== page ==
Wednesday, July 15, 2009


My apologies for not continuing the blog over our vacation – I actually did post one new blog, but forgot my email list, so most of you probably missed it. Check out that June 26 post though, as it includes a great, well, BERRY GOOD PIE recipe.

We usually manage to eat well on our vacations, as it is important to most of us. I was thinking about it, and I think one thing that makes the food so good is that we’re eating locally. We get the local produce and the local fish (or goat as the case may be) and for the most part just grill everything and have it with a green salad. Highlights (besides the goat)
included Hogfish and Sheepshead fish. The Hogfish came from a great seafood market on Oak Island in NC called Haag & Sons – recommended by the owner when we asked. It can’t be caught on a line,; the owner has a friend who spearfishes for fun and then sells the fish to pay his expenses. It is an amazingly flavorful fish and James grilled it to perfection. Then, James, our kids, their cousins and my sister-in-law Emia went fishing on a charter one day and caught a boat load of Sheepshead fish. We had to look them up on the internet as we’d never heard of Sheepshead. They are an oily fish, like Spanish Mackerel, so they are only good very fresh. We had them within hours (after the kids watched Captain Jeff gut them, and they examined the stomach contents – whole barnacles!). My mom rolled the smaller ones in egg and cornmeal and pan fried them and James grilled the fillets. The texture was almost like lobster and the taste was so rich.

James also made his famous BRUSCHETTA twice that week and I made GREEN BEANS FROM THE BRITTANY COAST as a side one night. We ended up with about a bushel of NC peaches which we ate all week – I bought one bag from the Chapel Hill Farmer’s market, James bought a bag when his carload stopped for NC BBQ and saw a farmstand and my mom bought another bag when she saw a farmer selling them on the side of the road. They were recently picked and not quite ripe, so we stored them on the counter in brown paper bags and they ripened all week long. We ate them for breakfast, lunch and dessert.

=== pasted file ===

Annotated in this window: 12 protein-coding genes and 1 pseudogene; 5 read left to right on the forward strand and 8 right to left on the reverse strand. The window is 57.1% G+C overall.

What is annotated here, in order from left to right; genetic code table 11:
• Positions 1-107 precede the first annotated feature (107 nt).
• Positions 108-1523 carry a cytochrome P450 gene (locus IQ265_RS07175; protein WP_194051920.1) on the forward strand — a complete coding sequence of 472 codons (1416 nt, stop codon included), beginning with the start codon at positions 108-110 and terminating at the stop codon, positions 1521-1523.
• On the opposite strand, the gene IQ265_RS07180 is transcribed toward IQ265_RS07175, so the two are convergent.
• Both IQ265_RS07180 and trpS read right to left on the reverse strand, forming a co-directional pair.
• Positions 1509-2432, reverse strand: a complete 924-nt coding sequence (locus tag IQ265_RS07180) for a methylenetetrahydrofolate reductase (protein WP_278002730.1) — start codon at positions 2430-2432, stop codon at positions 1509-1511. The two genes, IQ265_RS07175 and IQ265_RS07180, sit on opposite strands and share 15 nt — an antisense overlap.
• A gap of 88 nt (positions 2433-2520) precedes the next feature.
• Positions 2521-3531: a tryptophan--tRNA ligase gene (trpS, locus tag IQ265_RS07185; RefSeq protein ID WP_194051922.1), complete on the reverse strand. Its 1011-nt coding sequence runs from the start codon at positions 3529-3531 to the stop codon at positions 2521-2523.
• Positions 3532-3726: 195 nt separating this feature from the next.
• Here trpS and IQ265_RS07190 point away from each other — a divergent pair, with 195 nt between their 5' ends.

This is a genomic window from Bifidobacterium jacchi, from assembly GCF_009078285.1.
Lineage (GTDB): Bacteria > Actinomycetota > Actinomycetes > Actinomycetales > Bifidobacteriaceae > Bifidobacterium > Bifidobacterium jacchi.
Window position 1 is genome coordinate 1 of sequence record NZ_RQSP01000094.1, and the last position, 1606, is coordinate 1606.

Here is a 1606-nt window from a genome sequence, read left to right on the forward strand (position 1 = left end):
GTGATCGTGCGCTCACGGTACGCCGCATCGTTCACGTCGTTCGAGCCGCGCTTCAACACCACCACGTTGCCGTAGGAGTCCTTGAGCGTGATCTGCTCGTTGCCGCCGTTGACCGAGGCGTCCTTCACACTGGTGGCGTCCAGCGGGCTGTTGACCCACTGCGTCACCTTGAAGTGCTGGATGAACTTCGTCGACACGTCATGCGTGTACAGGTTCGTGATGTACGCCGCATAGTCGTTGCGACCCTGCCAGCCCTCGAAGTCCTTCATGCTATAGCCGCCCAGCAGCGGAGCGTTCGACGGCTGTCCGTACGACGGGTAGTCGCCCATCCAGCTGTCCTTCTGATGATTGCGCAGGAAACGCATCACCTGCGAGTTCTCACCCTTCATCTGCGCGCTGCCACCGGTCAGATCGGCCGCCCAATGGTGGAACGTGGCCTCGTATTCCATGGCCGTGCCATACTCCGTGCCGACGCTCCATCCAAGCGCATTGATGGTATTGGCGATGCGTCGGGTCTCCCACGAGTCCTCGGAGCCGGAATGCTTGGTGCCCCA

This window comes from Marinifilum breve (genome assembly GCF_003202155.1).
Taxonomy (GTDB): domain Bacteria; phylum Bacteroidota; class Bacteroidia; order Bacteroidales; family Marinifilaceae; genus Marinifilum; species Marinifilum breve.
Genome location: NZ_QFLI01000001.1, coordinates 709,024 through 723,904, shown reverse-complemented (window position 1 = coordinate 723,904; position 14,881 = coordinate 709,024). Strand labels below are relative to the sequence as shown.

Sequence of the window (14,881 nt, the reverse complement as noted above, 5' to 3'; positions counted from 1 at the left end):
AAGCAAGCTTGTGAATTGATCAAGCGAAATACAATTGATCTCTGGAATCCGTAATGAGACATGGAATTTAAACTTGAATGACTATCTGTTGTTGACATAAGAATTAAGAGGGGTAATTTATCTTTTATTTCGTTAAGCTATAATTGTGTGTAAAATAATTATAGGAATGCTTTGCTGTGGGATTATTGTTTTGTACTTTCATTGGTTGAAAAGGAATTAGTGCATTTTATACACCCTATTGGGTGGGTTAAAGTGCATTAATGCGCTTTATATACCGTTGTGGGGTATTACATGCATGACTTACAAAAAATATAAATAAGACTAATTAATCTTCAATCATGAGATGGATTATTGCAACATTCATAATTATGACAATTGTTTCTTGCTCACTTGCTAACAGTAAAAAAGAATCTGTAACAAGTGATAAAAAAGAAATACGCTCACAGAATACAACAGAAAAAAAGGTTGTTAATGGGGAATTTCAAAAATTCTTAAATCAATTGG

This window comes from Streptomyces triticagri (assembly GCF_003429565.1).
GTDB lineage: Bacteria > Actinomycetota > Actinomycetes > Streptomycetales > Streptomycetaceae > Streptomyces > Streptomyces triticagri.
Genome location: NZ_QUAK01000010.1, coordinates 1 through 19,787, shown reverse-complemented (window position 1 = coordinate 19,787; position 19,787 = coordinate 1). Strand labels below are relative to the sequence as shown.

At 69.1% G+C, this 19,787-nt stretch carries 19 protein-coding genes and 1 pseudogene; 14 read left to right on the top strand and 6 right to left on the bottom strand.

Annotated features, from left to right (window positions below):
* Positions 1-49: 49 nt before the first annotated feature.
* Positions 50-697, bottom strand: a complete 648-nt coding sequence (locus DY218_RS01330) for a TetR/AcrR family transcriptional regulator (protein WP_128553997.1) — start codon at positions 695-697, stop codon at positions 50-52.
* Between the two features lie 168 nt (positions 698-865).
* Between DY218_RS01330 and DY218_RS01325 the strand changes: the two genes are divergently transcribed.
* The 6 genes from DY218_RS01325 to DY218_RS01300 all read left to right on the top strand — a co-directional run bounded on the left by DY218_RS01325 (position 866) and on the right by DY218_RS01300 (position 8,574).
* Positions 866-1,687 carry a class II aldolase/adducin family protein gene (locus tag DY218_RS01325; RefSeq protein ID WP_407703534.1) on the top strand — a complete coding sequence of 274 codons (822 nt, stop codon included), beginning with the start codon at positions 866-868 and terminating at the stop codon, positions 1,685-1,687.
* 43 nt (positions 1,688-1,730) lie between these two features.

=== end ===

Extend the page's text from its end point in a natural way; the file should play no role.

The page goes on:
Emia has a habit of setting out vegetables for her kids to eat when they are playing before dinner – sliced carrots, cucumber, bell peppers and cherry tomatoes – whatever is on hand. The kids are usually hungry at 5 p.m. and all four cousins gobbled up everything we gave them. This does not transfer to life at home for my kids for some reason, but we will try again this year.

We were renting a house at the beach, and we knew it was reasonably well-stocked with pots and pans and things, so we brought with us basic baking stuff: baking soda, baking powder, flour, sugar, salt, cinnamon, cumin and Old Bay seasoning (a southern combo of a bunch of spicy things). This way, we were able to make biscuits, CORNBREAD (two recipes below, SWEET and NOT SWEET, just like Southern iced tea), pancakes and cobbler without using mixes. I’ll include more STUFF FROM SCRATCH in future recipes. Although using baking mixes may seem easier, they are often full of hydrogenated oils, preservatives and other nasty things that you don’t need. If you keep basic baking stuff around and get used to a few basic recipes, you can stop spending money and let go of a few more processed foods by cooking your sweet breads, pancakes, waffles, cakes and cookies from scratch. And kids love to help with this stuff.

We didn’t cook absolutely every night and the kids had their share of chicken nuggets and French fries over the course of 3 weeks. BUT, we also had so many shared meals (cooking and eating) where just about everybody tried new things. (I’m sure Audrey must have, just can’t remember what it was at the moment). These meals are always a fond part of my memory of our family vacations.

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